Monday, May 05, 2008

Reptiles: Not Buy and Release

Article from
Throughout Florida, pet snakes, iguanas and other reptiles have found their way into public parks and wooded areas. Sometimes they escape. More often, owners set these animals free without considering the consequences. This has led to rising concern in South Florida that invasive species such as the Burmese python could endanger other animals.

In North Florida though, cold weather tends to stifle survival and reproduction, effectively heading off any ecological threats. "Generally, these species we're talking about are tropical species, so it's too cold in North Florida for them," said Kent Vliet, a University of Florida biologist. Even species who burrow, such as the African spur-thighed tortoise, can't survive in numbers, Vliet said. Green iguanas and ball pythons are the top two reptiles Jacksonville pet owners have been releasing, said Kathy Paul, owner of A Pet Lounge and Grooming in Atlantic Beach.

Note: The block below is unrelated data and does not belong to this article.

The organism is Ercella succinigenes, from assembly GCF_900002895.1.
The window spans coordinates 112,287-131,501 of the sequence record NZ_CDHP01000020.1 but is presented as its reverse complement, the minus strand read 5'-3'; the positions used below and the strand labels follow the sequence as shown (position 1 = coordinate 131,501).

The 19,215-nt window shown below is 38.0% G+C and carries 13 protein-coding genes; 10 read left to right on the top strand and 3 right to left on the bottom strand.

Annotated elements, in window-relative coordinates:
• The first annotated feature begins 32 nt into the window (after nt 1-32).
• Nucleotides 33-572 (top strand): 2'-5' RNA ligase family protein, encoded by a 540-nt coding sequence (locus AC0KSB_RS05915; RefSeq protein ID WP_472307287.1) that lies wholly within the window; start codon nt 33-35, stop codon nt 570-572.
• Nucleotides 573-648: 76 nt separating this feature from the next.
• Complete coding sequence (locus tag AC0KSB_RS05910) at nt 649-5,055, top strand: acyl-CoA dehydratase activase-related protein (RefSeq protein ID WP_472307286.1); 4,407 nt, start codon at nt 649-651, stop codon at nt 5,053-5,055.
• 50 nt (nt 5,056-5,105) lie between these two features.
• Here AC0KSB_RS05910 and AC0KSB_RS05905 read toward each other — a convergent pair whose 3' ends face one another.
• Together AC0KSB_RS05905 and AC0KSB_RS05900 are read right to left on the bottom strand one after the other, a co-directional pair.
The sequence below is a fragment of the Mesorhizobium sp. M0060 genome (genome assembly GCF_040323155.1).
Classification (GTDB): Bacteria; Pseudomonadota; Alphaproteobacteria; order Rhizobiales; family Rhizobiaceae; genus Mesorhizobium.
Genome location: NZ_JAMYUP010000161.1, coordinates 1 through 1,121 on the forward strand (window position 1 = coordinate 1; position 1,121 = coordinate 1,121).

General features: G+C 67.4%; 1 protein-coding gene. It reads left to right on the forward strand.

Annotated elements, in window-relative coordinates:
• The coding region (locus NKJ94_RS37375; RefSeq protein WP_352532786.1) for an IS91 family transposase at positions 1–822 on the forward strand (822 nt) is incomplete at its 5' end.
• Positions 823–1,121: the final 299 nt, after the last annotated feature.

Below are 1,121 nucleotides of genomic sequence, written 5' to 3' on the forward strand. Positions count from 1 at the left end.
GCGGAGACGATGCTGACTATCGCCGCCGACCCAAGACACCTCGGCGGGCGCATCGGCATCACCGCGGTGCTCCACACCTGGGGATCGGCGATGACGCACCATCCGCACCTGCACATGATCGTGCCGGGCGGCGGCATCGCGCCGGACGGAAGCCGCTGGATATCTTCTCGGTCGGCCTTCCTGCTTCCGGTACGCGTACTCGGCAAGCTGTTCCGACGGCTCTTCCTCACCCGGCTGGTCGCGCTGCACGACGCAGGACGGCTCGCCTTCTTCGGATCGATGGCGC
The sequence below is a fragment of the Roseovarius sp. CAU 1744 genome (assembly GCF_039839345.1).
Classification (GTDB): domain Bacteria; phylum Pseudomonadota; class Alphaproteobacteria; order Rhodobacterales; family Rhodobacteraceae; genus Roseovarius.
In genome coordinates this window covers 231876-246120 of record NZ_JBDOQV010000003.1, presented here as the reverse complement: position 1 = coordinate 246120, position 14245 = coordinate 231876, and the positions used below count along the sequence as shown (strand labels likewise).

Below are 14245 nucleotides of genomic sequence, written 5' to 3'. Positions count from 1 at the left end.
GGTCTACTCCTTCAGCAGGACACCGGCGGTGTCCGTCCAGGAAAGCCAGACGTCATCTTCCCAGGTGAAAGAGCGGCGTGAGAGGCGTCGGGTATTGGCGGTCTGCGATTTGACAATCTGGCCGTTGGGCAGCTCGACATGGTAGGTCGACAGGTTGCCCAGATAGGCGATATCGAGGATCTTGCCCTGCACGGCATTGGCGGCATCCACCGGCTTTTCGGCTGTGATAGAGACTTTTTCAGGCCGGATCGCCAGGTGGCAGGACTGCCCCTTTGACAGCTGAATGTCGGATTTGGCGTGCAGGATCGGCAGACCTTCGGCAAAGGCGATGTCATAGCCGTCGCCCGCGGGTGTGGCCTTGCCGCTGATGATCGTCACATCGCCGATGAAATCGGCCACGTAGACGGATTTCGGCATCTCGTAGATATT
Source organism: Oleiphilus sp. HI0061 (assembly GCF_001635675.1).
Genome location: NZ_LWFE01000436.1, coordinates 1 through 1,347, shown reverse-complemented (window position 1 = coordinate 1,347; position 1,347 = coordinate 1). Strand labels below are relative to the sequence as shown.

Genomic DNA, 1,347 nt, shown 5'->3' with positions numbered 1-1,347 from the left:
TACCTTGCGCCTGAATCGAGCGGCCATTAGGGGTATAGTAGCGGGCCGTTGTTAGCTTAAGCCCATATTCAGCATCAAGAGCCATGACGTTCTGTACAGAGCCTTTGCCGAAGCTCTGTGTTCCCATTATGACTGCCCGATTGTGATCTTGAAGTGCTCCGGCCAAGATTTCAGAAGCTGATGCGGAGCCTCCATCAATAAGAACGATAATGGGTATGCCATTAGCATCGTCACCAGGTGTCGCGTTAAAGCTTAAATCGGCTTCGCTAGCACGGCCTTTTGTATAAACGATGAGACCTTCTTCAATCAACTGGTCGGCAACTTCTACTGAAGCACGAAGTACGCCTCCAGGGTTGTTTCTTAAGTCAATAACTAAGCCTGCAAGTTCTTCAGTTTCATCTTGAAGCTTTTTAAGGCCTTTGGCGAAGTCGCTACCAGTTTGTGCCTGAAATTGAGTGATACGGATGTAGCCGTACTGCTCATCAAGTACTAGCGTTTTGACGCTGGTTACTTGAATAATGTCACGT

As the reptile industry has grown in the last decade, both have become popular pets because they're inexpensive and easy to buy, Paul said. But once at home, an aggressive iguana or a finicky python refusing food for weeks on end can find themselves out in the cold. "There are a lot of ignorant people out there who do the same thing with dogs," Paul said. "We have a reptile rescue center, so they could find them homes. Instead, they just turn them loose." Even though the reptiles being released in North Florida generally don't survive long enough to harm the area's ecosystem, Vliet said an influx of monitor lizards could pose concerns.

Their large size and damaging bite could harm humans. They could also affect other animals because of their taste for bird and alligator eggs, Vliet said. That's why he and Paul see the responsibility falling on pet owners to become educated about the reptiles they buy and avoid abandoning them. "We consider it a serious ecological pressure, people treating pets as wildlife," Vliet said. Aside from exposing the animal to suffering from extreme temperatures and a lack of food, the environment should be considered. "There could be the potential they might become established and pose threats."

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